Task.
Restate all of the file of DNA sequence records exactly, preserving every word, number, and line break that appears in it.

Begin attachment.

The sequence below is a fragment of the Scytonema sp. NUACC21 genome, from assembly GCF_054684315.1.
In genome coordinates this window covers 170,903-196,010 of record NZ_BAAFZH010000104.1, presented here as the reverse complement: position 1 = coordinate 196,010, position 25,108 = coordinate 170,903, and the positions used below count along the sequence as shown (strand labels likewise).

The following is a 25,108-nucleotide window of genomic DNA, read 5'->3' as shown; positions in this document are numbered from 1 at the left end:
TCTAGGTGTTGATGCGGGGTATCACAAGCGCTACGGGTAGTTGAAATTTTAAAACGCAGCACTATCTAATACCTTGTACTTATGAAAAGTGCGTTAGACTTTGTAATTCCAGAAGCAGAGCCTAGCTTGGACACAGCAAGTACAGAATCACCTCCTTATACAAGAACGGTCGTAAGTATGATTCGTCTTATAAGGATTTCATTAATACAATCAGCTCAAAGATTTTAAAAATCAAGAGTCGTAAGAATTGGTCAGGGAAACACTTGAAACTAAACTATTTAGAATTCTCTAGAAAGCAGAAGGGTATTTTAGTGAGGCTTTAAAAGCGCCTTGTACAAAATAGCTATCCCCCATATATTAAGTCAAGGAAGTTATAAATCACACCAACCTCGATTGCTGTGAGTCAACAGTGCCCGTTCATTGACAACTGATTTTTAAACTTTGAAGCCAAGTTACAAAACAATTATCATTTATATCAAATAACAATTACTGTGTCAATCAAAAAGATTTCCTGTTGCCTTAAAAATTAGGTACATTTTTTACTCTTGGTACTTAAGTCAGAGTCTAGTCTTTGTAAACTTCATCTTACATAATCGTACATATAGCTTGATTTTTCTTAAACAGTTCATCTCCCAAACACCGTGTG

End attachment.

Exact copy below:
The sequence below is a fragment of the Scytonema sp. NUACC21 genome, from assembly GCF_054684315.1.
In genome coordinates this window covers 170,903-196,010 of record NZ_BAAFZH010000104.1, presented here as the reverse complement: position 1 = coordinate 196,010, position 25,108 = coordinate 170,903, and the positions used below count along the sequence as shown (strand labels likewise).

The following is a 25,108-nucleotide window of genomic DNA, read 5'->3' as shown; positions in this document are numbered from 1 at the left end:
TCTAGGTGTTGATGCGGGGTATCACAAGCGCTACGGGTAGTTGAAATTTTAAAACGCAGCACTATCTAATACCTTGTACTTATGAAAAGTGCGTTAGACTTTGTAATTCCAGAAGCAGAGCCTAGCTTGGACACAGCAAGTACAGAATCACCTCCTTATACAAGAACGGTCGTAAGTATGATTCGTCTTATAAGGATTTCATTAATACAATCAGCTCAAAGATTTTAAAAATCAAGAGTCGTAAGAATTGGTCAGGGAAACACTTGAAACTAAACTATTTAGAATTCTCTAGAAAGCAGAAGGGTATTTTAGTGAGGCTTTAAAAGCGCCTTGTACAAAATAGCTATCCCCCATATATTAAGTCAAGGAAGTTATAAATCACACCAACCTCGATTGCTGTGAGTCAACAGTGCCCGTTCATTGACAACTGATTTTTAAACTTTGAAGCCAAGTTACAAAACAATTATCATTTATATCAAATAACAATTACTGTGTCAATCAAAAAGATTTCCTGTTGCCTTAAAAATTAGGTACATTTTTTACTCTTGGTACTTAAGTCAGAGTCTAGTCTTTGTAAACTTCATCTTACATAATCGTACATATAGCTTGATTTTTCTTAAACAGTTCATCTCCCAAACACCGTGTG